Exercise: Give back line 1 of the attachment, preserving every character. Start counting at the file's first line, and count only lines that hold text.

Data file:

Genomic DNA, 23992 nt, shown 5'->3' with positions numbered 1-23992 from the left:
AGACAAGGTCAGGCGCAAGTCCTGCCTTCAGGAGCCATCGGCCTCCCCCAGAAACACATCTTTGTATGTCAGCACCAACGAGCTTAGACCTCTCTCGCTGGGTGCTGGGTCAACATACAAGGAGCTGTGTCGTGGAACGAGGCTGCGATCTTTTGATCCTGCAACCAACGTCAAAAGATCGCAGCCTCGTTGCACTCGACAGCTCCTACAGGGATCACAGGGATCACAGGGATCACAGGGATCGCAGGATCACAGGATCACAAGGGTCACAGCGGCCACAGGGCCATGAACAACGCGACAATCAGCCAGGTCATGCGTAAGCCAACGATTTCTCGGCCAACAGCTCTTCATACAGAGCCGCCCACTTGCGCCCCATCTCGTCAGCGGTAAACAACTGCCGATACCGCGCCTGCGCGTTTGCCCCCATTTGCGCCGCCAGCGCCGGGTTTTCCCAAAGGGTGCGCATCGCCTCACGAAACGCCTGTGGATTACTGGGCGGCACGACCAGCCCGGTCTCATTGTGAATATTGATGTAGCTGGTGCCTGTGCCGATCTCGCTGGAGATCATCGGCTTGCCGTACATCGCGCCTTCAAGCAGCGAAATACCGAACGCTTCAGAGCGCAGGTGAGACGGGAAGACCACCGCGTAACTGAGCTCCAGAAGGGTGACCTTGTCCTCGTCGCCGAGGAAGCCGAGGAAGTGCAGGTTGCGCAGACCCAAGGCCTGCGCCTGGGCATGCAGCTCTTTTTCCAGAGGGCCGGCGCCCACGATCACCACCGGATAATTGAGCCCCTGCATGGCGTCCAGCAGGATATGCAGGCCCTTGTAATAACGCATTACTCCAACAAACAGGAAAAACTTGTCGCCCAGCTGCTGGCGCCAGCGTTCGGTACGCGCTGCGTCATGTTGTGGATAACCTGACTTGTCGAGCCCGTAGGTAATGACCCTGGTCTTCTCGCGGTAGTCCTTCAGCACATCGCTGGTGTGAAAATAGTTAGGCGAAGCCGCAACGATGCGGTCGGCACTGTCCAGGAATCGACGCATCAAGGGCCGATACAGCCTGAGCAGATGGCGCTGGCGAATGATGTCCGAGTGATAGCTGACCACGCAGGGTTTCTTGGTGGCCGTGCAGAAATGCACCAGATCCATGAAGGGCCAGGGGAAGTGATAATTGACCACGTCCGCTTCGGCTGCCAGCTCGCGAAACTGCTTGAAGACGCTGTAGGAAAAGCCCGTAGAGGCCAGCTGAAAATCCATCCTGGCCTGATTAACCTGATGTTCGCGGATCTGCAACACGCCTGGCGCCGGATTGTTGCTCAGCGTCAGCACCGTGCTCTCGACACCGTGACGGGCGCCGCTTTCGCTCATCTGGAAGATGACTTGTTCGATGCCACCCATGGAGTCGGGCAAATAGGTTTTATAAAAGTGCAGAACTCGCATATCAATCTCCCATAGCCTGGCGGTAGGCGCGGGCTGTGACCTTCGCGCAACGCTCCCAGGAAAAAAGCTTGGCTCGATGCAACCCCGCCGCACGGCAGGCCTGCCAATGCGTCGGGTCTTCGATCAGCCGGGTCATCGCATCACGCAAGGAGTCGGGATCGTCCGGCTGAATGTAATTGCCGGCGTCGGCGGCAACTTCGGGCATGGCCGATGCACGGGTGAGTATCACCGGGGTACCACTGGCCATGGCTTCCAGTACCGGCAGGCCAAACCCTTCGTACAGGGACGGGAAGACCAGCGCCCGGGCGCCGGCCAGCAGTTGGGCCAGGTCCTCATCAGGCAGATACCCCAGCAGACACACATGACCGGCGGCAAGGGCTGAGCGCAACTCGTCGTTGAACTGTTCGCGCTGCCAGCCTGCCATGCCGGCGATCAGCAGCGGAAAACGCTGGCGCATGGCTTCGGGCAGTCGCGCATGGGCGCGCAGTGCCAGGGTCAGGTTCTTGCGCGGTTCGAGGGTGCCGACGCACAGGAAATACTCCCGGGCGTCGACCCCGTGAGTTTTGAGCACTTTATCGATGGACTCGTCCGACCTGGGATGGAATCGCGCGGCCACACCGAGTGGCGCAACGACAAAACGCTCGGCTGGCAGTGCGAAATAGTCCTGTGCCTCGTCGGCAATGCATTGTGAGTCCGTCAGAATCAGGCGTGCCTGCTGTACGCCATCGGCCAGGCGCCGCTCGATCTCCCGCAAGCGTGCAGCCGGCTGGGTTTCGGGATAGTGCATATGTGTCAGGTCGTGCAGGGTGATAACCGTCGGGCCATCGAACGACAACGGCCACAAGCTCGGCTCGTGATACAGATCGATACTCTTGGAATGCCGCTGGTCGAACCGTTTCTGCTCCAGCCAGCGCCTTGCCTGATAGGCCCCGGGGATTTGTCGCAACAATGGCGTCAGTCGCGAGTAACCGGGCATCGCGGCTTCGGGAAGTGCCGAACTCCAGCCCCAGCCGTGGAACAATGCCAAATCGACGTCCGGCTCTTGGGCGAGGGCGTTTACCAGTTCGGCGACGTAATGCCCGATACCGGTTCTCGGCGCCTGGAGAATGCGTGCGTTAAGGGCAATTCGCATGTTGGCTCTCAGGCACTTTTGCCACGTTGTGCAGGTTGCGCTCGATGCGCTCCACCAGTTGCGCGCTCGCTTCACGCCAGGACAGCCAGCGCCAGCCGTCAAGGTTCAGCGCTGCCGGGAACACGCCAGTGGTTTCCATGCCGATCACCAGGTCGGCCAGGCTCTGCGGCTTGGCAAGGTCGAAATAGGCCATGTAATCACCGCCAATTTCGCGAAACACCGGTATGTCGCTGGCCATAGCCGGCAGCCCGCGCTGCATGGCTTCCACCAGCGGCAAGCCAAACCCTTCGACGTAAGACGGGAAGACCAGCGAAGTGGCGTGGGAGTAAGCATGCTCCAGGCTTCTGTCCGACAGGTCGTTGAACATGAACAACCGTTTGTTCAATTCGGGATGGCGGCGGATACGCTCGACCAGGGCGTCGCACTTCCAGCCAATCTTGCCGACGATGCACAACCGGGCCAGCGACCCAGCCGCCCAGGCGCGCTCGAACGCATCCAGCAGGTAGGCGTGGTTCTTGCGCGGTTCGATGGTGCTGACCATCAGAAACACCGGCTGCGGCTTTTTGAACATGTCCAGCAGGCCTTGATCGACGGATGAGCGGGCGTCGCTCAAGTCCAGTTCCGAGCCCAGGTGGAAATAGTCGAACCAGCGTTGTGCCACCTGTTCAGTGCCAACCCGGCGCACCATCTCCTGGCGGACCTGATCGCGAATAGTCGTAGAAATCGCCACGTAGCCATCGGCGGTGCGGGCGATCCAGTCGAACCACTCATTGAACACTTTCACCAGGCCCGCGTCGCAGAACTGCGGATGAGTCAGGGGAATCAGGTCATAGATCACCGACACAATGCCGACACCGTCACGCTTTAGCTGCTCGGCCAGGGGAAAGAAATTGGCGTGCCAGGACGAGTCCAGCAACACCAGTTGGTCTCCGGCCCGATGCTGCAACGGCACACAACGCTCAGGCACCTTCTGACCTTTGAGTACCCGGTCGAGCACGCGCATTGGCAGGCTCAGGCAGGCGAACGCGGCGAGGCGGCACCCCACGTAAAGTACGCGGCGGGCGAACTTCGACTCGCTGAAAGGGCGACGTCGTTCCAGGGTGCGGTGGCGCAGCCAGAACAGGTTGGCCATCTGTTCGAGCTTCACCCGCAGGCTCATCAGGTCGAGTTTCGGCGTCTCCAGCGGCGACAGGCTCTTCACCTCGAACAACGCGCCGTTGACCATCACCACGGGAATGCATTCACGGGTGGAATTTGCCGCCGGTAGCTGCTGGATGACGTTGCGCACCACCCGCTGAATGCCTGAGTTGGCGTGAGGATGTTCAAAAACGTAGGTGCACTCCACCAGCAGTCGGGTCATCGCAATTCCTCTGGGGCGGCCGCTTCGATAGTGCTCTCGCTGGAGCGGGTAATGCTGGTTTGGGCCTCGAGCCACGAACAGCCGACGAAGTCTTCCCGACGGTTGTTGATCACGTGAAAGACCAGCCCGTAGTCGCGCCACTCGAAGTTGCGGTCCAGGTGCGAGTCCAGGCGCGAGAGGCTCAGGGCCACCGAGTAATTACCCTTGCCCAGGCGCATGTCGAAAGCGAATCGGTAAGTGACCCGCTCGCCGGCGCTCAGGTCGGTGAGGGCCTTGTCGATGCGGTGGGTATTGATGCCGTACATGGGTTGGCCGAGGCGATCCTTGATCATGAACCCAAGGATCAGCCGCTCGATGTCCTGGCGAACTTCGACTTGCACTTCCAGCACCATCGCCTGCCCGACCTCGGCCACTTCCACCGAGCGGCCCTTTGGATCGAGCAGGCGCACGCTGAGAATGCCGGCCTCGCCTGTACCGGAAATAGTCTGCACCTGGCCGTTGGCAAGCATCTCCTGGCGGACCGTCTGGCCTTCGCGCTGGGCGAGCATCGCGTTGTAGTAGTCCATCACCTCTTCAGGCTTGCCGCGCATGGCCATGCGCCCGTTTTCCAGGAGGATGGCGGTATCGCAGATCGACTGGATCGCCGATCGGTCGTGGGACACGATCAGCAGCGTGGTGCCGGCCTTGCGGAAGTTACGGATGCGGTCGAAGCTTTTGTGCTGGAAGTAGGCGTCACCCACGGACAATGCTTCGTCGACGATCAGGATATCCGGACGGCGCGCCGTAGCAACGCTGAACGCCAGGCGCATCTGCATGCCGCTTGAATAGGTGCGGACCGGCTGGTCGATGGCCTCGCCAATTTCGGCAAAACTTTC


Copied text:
Genomic DNA, 23992 nt, shown 5'->3' with positions numbered 1-23992 from the left: